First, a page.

The Gift of a Wunderkind...Nature or Nurture?
After being blown away by an incredible video of child piano prodigy Elias Phoenix perform on Ellen, I was intrigued by this social phenomenon of child prodigies. This spunky kid is beyond impressive-- before the age of 7, he had already performed in Carnegie Hall, a huge honor in the classical music world. Between that video and reading a New York Times article titled "How to Raise a Prodigy", I began to question what it takes for a child to be able to attain this status of Wunderkind. Is it a natural aptitude that one is simply born with? Or is it possible to shape your kids into one of these virtuosos?
Elias Phoenix is a 7-year-old piano prodigy and one of Ellen Degeneres's most memorable guests!
Someone who, at an early age, develops one or more skills at a level far beyond the norm for their age is considered to be a child prodigy. One of the most famous prodigies of all time is Wolfgang Amadeus Mozart, who, before the age of 5, was competent in both harpsichord and violin and had composed for the royal courts. This was absolutely unheard of during late 1700s. He eventually composed over 600 works for all instruments and is considered to be one of the most influential composers in history. It is because of him that the Germans created the term "Wunderkind" meaning "wonder child" that is often used as a synonym for prodigy in the media.
Many have argued that these child geniuses can attribute their gifts to their memory capacity. PET scans performed on mathematics prodigies suggest that prodigies think in terms of what is called long-term working memory. In other words, a memory that is capable of holding relevant information to the prodigy's field for extended periods, usually hours. One subject, a child who had never excelled in mathematics, was able to create algorithms and tricks for extremely fast mental math. The PET scans showed he was able to manipulate several areas in his brain in order to complete the problems. Prodigies are able to engage visual and spatial memory and visual mental imagery to break down relevant information.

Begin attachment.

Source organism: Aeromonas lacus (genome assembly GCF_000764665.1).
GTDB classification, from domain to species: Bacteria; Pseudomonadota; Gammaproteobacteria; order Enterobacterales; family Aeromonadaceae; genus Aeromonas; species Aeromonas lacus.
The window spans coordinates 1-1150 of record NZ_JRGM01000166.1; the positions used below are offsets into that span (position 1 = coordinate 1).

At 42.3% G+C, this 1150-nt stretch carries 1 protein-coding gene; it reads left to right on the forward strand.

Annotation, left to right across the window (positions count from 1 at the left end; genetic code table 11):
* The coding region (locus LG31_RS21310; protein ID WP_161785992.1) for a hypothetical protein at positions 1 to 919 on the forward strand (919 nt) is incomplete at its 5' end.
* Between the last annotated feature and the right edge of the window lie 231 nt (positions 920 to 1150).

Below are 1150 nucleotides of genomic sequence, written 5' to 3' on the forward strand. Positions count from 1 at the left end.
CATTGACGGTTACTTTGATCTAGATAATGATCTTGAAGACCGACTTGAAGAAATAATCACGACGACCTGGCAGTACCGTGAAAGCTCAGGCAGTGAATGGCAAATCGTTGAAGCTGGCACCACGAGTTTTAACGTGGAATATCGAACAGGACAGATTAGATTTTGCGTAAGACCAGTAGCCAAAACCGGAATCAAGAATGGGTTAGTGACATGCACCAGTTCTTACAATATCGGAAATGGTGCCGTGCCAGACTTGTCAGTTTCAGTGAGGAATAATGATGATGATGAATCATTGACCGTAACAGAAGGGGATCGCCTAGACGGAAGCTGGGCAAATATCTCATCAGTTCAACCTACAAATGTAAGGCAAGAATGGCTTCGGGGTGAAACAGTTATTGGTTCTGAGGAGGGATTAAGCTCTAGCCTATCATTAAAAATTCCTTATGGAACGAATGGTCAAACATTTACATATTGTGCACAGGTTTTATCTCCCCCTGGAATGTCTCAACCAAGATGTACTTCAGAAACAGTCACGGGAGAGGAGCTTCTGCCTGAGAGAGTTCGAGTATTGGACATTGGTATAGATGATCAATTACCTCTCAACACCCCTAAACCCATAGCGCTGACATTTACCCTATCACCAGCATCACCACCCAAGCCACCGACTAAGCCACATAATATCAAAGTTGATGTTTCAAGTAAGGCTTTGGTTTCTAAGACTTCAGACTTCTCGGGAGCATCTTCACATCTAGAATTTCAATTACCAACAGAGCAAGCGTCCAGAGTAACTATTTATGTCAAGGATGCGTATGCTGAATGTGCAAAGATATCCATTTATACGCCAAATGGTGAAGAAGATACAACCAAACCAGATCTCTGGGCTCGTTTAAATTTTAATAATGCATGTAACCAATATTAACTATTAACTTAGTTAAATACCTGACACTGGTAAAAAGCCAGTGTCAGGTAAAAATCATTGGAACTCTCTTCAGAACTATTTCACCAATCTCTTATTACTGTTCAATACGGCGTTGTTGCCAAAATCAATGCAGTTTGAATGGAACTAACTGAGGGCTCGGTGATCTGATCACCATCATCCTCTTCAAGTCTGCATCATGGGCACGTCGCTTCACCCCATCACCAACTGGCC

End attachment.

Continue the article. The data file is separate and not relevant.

Sujari Britt has been playing music since she was 2-years-old and has been playing cello since she was 4.
The Working Memory Theory developed by L. Vandervert explains the abilities of prodigies in terms of the collaboration of working and the cognitive functions of the cerebellum. The transition from visual-spatial working memory to other forms of thought like language, art, mathematics, etc. is accelerated by a special emotional disposition and the cognitive functions of the prodigy's cerebellum. In an "emotion-driven" prodigy, the cerebellum accelerates the streamlining processes of working memory in its alterations of visual-spatial content into language learning (in a musician's case, musical notation) and into linguistic, mathematical, and artistic proclivities (Vandervert 2009).
Alma Deutscher, composed her own opera at the age of 7. Next Mozart?
Despite the evidence to support this theory, many believe that children can be "nurtured" into a Wunderkind, arguing that the environment to which you are exposed plays a large role in the early stages of a prodigy's mental development. One example of intensive training that many argue for is the case László Polgár and his determination to turn his children into chess-players, resulting in all three of his daughters growing up to be world-class chess players. Andrew Solomon, Cornell psychiatrist who wrote the New York Times article I referenced earlier, also argues that,"Children who are pushed toward success and succeed have a very different trajectory from that of children who are pushed toward success and fail."
I think everyone can agree that one must have some natural ability, however, so many examples and studies have shown that your upbringing definitely makes a difference. Next time you talk to your parents, you can blame them for squandering all of your innate talents...